One prospect who may interest the Denver Broncos in the second-round of the 2018 NFL Draft is former Maryland wide receiver, D.J. Moore. He is a 6’0”, 210lb wide receiver who is considered one of the top wide receiving prospects in the entire draft. Moore is ranked as the second-best wide receiver in the 2018 NFL Draft according to NFLDraftScout.com and is ranked as the 29th overall prospect in the entire draft.
Moore played three seasons at Maryland and is coming off a breakout year for them. During his three-year career, Moore totaled 146 receptions for 2,027 yards and 17 touchdowns. This past year, he totaled 80 receptions for 1,033 yards and 8 touchdowns.
D.J. Moore’s 2017 awards and honors include being named the 2017 Big Ten Receiver of the Year, 2017 First Team All-Big Ten team, 2017 Phil Steele Second Team All-American, 2017 Associated Press First Team All-Big Ten, 2017 Athlon Sports First Team All-Big Ten, Rated the top wide receiver in the Big Ten according to Pro Football Focus, 2017 First Team All-ECAC, and 2017 Biletnikoff Award Watch List.
D.J. Moore, Junior, Maryland
Height: 6’0”, Weight: 210lbs 40 time: 4.42 seconds
Arm Length: 31 5/8” Hands: 9 5/8”
Bench Press: 12 reps Vertical Jump: 39.5 inches Broad Jump: 132.0 inches
3-Cone Drill: 6.95 20-Yard Shuttle: 4.07 seconds
60-Yard Shuttle: 11.18 seconds
- Well built and has a thick build
- Good blend of speed and quickness
- Gets up to speed quickly
- Strong player who is built like a running back
- Was hard to bring down after the catch in college
- Racked up the YAC
- Accelerates quickly and gains separation on corners
- Dangerous in space
- Is a good run blocker for a receiver
- Has punt return ability
- Durable player
- Team captain and well liked
- Likely a slot receiver in the NFL
- Didn’t run a complicated route tree in college
- Does have some minor issues with drops
- His height limitations are an issue at times
NFL Network’s Daniel Jeremiah on D.J. Moore who he has ranked as his 37th overall player in the 2018 NFL Draft.
Moore is a thick, muscled-up wideout with outstanding toughness, burst and savvy. He lines up both outside and in the slot for the Terrapins. He powers through press coverage and understands how to set up defenders before snapping off his route. He collects a lot of quick hitters in this offense, but he flashes the ability to work down the seam as well as over the top. He tracks the ball naturally. He can adjust and finish on poor throws. He’s at his best after the catch. Moore routinely breaks tackles, makes defenders miss or runs away from them. His competitiveness is off the charts. I won’t be surprised if Moore ends up being the best receiver in this draft class.
NFLDraftScout’s Dane Brugler on wide receiver D.J. Moore from his draft guide.
SUMMARY: A three-year starter at Maryland, Moore inherited the No. 1 jersey from Stefon Diggs and developed into the “X” receiver in the offense, primarily lining up on the left side of the formation. He has impressive college production considering the constant quarterback issues for the Terrapins, catching a pass from eight different quarterbacks the last three years – set a school-record with 80 catches in 2017 and became just the third player in program history to eclipse 1,000-yards receiving in a season (first since Torrey Smith in 2010). A balanced, explosive athlete, Moore is a tough ask for any cornerback in coverage, considering his route speed to stretch the field and YAC skills to take simple underneath targets and turn them into big plays. His catch radius is average, but he plays bigger than he looks and his football character and work ethic, especially in the weight room, are universally praised. Overall, Moore has a dynamic NFL skill-set with his speed, physical presence and instincts and his film gives off a Steve Smith vibe.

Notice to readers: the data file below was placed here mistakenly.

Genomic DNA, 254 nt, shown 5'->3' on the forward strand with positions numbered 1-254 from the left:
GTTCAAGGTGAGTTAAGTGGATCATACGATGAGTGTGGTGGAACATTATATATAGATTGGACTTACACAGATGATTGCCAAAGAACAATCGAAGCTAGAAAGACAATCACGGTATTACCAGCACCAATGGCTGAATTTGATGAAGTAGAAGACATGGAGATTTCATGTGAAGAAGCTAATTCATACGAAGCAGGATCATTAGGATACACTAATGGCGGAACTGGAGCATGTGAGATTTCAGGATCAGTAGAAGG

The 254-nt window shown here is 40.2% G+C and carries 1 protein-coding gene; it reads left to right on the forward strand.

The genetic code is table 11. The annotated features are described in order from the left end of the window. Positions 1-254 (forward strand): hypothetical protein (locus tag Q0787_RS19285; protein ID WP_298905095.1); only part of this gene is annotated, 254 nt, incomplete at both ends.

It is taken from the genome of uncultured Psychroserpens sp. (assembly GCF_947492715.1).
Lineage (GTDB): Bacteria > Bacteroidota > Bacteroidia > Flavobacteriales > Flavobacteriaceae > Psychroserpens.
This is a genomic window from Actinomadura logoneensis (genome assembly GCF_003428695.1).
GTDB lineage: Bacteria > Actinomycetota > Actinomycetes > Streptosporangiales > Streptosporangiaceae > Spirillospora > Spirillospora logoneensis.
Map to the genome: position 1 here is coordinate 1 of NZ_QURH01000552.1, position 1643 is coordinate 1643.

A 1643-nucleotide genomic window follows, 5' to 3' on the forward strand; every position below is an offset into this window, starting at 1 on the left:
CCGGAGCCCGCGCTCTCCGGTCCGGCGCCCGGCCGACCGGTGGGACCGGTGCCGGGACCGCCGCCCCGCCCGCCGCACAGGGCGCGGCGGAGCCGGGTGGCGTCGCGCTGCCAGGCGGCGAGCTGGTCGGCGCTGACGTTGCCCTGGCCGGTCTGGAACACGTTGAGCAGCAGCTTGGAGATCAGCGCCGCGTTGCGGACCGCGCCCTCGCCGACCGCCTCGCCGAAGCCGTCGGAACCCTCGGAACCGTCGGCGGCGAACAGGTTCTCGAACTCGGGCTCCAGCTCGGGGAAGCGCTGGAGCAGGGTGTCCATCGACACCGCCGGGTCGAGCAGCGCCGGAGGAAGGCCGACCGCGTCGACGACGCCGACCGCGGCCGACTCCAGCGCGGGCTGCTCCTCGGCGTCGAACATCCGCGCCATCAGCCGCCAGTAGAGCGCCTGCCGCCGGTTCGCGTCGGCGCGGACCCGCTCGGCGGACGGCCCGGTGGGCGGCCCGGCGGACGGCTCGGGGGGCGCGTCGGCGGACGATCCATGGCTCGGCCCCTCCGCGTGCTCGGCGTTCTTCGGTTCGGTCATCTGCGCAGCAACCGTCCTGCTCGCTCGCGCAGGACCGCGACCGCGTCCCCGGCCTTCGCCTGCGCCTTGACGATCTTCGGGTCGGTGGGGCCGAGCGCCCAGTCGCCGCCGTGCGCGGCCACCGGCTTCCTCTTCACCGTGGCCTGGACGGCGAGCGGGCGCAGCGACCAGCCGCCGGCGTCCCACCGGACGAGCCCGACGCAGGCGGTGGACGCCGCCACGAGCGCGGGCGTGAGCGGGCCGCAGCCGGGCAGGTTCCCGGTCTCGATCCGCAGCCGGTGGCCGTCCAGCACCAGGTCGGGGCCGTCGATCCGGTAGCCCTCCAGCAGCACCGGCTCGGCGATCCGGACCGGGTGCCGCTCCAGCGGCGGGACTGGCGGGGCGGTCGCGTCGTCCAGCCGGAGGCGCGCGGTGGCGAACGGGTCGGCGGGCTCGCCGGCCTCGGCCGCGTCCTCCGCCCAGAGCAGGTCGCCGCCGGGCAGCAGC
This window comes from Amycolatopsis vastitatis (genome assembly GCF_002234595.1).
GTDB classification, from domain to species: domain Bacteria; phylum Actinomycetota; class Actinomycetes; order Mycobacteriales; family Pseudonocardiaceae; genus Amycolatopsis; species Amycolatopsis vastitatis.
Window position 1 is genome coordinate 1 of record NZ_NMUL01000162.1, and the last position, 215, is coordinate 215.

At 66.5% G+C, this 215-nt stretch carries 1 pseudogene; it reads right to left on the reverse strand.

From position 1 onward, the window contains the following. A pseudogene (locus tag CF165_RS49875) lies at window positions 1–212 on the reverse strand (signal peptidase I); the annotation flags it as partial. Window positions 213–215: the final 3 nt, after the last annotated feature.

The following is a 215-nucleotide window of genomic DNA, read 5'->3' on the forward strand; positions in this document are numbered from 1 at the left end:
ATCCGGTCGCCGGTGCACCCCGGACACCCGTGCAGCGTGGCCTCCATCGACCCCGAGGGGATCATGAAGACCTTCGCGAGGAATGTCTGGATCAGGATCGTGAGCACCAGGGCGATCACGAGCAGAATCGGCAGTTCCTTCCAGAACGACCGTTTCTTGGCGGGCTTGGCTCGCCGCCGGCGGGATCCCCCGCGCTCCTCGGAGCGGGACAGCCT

Wide receiver D.J. Moore’s spider graph:
Does wide receiver D.J. Moore make sense for the Broncos in the second round of the 2018 NFL Draft?:
If Moore somehow makes it to the 40th pick in the draft, then yes.
His draft stock is anywhere from the mid to late first round to the early second round. Odds are that he will be long gone by the time the Broncos pick, but if he is there or close to pick 40, the Broncos should seriously consider him. He would instantly slide into the slot position and give the Broncos a much needed third option for Case Keenum.
Obviously, this pick all depends on how they feel about 2017 third-round pick Carlos Henderson. He was out of shape last year, suffered an injury, and had a marijuana-related arrest, so it is hard to count on him going forward. If they feel good about him they will not take a receiver early in the draft. If they do not, expect another receiver in the first three rounds of the draft.
Moore’s YAC and big-play ability really intrigue me. He runs like a running back and college defensive backs would often just bounce right of him. Add in the fact that Demaryius Thomas and Emmanuel Sanders are getting older and nearing the end of their time with the Broncos, and you can see why they need a receiver.
This pick is unlikely and Moore is one of “my guys”, but if he somehow falls to 40, I would love this pick for the Broncos.